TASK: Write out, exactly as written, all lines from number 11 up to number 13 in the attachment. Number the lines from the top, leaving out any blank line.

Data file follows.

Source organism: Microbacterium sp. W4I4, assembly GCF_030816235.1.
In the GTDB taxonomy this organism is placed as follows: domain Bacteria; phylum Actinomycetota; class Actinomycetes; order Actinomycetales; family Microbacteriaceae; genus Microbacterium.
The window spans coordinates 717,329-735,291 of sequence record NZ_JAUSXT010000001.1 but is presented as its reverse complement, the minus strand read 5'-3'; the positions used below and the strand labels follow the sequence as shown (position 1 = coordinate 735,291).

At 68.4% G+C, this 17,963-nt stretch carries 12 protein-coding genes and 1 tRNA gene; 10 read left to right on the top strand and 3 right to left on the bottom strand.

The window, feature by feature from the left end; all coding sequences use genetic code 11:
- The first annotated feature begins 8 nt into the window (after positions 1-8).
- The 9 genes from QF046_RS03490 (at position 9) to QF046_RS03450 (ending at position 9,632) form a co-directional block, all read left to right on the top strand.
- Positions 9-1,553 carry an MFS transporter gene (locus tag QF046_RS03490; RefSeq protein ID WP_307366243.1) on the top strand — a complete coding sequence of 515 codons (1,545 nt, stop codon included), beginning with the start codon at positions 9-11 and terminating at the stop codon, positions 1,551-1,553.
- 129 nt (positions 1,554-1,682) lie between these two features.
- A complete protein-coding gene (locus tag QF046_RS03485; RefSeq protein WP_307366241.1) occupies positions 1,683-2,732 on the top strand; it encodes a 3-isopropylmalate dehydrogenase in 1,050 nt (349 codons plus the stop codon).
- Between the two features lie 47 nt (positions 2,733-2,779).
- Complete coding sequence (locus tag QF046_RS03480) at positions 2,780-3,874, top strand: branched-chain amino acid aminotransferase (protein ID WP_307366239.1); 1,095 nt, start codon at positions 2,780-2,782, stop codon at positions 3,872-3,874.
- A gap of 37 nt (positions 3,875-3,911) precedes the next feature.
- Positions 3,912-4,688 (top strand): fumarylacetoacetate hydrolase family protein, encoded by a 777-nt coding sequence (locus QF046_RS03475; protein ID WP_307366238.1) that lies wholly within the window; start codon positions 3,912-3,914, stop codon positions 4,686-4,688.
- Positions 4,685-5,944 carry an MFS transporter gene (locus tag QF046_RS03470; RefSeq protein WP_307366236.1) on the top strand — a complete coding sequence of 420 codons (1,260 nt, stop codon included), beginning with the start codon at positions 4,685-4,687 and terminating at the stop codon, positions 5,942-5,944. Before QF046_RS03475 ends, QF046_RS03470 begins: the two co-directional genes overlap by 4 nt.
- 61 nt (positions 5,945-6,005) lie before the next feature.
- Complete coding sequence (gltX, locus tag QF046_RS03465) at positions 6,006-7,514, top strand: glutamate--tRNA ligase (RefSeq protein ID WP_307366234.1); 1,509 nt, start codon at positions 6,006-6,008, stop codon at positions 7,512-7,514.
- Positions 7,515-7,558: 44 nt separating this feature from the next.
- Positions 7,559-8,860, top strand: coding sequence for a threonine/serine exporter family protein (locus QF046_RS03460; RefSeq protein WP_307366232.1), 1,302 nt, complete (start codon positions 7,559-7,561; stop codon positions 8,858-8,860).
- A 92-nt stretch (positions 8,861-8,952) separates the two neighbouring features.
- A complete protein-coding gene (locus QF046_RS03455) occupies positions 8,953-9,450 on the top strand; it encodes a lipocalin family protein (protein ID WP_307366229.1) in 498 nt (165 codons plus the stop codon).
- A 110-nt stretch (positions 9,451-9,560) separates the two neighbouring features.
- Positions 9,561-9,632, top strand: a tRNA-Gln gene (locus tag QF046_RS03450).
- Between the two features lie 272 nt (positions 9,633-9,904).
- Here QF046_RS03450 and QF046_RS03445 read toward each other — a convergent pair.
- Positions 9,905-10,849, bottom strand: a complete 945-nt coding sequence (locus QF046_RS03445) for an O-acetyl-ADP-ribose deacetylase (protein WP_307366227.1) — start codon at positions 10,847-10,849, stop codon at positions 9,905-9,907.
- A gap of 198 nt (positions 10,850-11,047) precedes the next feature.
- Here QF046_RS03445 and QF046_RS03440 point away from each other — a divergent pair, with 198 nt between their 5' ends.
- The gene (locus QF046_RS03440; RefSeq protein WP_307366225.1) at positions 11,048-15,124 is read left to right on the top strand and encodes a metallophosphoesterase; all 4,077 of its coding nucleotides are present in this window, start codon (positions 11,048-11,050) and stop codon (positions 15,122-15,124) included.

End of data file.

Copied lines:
- Between the two features lie 47 nt (positions 2,733-2,779).
- Complete coding sequence (locus tag QF046_RS03480) at positions 2,780-3,874, top strand: branched-chain amino acid aminotransferase (protein ID WP_307366239.1); 1,095 nt, start codon at positions 2,780-2,782, stop codon at positions 3,872-3,874.
- A gap of 37 nt (positions 3,875-3,911) precedes the next feature.